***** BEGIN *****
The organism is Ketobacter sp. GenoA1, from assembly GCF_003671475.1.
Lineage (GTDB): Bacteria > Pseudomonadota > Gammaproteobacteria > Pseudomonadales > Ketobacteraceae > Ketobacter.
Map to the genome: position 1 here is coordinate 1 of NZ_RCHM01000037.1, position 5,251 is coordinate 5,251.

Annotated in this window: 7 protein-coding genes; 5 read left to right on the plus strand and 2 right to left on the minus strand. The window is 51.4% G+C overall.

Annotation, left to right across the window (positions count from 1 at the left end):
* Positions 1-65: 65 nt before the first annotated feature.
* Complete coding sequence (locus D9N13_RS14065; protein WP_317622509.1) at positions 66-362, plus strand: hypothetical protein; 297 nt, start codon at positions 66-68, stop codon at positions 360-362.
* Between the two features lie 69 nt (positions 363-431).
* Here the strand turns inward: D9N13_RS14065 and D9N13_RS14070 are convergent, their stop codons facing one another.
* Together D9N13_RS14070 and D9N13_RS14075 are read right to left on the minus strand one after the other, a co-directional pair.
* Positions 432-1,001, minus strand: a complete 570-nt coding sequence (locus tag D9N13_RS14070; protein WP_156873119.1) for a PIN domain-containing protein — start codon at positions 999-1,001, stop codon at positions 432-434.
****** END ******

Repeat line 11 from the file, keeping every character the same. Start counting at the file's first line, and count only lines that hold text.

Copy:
* Positions 432-1,001, minus strand: a complete 570-nt coding sequence (locus tag D9N13_RS14070; protein WP_156873119.1) for a PIN domain-containing protein — start codon at positions 999-1,001, stop codon at positions 432-434.